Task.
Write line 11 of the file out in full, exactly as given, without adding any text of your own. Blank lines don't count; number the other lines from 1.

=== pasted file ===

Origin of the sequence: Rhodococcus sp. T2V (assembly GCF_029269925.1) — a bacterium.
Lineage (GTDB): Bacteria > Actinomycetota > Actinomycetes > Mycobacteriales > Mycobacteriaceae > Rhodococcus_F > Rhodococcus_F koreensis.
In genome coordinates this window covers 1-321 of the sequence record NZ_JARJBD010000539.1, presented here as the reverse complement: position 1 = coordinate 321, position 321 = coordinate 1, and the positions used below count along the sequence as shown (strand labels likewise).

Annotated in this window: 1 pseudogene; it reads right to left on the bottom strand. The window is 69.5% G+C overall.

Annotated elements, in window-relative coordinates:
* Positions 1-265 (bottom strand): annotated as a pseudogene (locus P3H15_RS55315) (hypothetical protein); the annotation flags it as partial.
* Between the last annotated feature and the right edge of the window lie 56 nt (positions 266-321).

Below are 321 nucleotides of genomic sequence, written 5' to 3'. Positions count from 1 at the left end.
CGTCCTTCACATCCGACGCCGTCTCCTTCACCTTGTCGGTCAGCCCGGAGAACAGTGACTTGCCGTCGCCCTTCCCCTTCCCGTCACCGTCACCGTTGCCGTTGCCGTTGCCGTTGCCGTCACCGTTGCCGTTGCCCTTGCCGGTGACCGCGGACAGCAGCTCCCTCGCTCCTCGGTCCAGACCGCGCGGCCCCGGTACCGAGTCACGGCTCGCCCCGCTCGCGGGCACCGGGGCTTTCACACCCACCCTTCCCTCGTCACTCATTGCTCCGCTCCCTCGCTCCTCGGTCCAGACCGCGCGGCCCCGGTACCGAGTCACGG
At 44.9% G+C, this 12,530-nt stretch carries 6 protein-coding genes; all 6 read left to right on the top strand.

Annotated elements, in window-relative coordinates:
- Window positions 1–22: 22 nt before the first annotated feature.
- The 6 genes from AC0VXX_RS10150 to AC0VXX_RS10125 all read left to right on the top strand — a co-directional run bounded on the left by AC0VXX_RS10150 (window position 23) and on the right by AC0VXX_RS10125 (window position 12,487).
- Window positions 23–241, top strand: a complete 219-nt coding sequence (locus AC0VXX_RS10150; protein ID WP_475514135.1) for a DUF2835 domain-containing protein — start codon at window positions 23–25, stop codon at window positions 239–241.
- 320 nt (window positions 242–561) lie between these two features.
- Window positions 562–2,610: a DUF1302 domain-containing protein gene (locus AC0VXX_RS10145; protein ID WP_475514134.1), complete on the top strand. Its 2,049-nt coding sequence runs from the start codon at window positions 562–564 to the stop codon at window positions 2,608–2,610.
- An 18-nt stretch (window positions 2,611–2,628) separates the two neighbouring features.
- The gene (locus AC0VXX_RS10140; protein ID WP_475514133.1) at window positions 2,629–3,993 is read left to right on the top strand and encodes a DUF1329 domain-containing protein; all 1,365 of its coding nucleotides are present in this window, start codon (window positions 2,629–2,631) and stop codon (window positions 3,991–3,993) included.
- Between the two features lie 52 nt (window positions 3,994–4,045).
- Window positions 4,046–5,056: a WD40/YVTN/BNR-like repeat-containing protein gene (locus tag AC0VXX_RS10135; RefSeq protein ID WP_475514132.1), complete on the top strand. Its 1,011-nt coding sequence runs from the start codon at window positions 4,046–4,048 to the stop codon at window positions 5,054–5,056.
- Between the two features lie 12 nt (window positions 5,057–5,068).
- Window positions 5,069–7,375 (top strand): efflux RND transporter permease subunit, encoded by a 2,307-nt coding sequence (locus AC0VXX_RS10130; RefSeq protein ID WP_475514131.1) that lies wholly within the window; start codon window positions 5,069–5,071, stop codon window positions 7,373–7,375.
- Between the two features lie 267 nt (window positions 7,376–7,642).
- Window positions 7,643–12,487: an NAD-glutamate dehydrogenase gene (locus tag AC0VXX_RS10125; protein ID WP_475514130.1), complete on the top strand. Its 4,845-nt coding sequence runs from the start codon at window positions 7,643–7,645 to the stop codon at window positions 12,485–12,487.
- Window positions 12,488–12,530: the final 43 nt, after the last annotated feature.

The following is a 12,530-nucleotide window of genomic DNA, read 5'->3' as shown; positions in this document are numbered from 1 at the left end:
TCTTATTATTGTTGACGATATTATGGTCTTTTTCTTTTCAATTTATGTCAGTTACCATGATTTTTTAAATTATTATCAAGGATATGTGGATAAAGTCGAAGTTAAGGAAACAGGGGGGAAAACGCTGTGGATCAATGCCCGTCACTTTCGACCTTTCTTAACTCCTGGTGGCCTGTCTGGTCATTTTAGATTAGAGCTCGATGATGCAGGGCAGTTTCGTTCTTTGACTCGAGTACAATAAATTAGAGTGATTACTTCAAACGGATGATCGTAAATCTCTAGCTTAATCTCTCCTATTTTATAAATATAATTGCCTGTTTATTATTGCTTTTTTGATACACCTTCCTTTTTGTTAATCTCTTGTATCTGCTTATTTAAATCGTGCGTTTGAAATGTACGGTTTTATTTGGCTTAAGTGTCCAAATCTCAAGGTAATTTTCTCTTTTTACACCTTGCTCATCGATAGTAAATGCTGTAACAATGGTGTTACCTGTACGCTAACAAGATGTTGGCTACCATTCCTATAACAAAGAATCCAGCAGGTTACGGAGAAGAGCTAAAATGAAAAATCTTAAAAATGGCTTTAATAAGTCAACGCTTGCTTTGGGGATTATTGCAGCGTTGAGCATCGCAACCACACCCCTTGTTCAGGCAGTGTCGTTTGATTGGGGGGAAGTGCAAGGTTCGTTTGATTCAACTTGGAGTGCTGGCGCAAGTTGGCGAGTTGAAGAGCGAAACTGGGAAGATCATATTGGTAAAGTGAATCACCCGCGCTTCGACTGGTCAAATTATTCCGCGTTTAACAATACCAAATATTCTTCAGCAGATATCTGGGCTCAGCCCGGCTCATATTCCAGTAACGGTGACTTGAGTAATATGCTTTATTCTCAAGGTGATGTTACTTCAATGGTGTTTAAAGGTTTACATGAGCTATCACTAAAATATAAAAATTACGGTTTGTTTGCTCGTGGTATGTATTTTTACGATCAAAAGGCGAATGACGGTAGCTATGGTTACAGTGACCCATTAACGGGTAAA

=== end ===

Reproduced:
Annotated elements, in window-relative coordinates: